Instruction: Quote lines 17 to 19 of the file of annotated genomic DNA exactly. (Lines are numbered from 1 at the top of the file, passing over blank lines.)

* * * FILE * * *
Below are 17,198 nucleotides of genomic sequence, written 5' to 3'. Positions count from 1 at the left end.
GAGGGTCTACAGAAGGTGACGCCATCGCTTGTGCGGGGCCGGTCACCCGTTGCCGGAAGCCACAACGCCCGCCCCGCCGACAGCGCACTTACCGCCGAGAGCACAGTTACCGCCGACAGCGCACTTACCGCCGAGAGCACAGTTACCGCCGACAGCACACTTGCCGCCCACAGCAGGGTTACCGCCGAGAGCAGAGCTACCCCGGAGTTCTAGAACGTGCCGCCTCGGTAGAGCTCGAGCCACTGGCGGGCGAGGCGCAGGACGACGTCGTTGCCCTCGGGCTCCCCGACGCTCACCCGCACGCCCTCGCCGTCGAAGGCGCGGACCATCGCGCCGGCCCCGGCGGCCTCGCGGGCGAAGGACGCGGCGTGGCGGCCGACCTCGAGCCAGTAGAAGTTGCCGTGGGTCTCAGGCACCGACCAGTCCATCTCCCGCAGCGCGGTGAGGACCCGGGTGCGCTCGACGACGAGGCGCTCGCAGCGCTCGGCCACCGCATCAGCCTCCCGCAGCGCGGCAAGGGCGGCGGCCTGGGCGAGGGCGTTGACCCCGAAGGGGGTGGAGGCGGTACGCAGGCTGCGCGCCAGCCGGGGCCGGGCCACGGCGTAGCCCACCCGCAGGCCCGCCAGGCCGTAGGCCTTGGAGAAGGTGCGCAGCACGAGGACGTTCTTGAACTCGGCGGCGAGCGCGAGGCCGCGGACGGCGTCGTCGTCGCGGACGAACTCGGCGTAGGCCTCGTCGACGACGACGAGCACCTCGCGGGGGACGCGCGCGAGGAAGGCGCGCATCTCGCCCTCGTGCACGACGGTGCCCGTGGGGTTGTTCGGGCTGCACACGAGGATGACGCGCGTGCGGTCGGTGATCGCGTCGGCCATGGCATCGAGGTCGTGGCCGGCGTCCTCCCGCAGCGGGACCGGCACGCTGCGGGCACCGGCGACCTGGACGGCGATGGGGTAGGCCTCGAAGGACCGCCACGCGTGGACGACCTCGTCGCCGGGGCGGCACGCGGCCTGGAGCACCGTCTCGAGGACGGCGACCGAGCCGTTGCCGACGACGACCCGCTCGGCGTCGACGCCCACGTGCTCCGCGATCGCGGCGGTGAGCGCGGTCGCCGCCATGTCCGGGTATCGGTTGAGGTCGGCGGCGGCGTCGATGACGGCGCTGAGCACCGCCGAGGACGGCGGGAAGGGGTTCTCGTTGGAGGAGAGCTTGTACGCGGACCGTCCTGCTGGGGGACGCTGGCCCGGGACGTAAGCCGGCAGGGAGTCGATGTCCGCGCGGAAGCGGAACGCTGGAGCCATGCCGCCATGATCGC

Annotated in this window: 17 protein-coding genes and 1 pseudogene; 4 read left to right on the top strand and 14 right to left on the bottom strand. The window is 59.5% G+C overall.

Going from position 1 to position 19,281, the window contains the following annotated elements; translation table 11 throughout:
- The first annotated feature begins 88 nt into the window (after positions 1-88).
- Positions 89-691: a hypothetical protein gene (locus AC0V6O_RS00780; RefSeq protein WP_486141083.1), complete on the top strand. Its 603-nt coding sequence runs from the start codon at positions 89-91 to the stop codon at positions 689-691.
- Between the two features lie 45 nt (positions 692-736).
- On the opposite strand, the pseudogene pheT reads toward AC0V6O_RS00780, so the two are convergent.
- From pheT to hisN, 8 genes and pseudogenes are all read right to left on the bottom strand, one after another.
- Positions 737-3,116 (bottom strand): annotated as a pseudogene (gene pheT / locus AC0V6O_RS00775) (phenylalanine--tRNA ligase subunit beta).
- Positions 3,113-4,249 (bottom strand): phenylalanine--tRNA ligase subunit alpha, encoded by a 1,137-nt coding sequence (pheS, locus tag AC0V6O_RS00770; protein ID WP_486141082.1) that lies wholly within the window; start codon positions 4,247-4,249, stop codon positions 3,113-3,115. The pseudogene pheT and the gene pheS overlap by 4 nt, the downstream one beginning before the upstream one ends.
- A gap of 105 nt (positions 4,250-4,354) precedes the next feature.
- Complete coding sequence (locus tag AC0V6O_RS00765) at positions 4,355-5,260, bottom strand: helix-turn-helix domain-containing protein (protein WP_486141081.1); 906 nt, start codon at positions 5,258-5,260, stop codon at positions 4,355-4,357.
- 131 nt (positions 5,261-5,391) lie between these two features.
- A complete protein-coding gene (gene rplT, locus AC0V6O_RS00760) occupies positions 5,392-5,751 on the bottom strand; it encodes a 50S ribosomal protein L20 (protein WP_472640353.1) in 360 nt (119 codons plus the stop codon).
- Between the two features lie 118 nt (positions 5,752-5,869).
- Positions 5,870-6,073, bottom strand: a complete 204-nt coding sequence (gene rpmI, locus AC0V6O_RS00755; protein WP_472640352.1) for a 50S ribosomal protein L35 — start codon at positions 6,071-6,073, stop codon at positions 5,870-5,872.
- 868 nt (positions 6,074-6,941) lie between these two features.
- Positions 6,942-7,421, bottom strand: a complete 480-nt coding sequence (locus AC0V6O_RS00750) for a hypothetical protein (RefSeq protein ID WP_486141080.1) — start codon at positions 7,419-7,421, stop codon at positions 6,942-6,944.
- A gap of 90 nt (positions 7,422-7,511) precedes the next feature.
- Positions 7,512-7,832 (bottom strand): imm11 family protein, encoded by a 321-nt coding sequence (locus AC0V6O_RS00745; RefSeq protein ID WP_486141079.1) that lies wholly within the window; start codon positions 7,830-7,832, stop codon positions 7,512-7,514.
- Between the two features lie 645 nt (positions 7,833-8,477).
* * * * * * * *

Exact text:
- Positions 5,870-6,073, bottom strand: a complete 204-nt coding sequence (gene rpmI, locus AC0V6O_RS00755; protein WP_472640352.1) for a 50S ribosomal protein L35 — start codon at positions 6,071-6,073, stop codon at positions 5,870-5,872.
- 868 nt (positions 6,074-6,941) lie between these two features.
- Positions 6,942-7,421, bottom strand: a complete 480-nt coding sequence (locus AC0V6O_RS00750) for a hypothetical protein (RefSeq protein ID WP_486141080.1) — start codon at positions 7,419-7,421, stop codon at positions 6,942-6,944.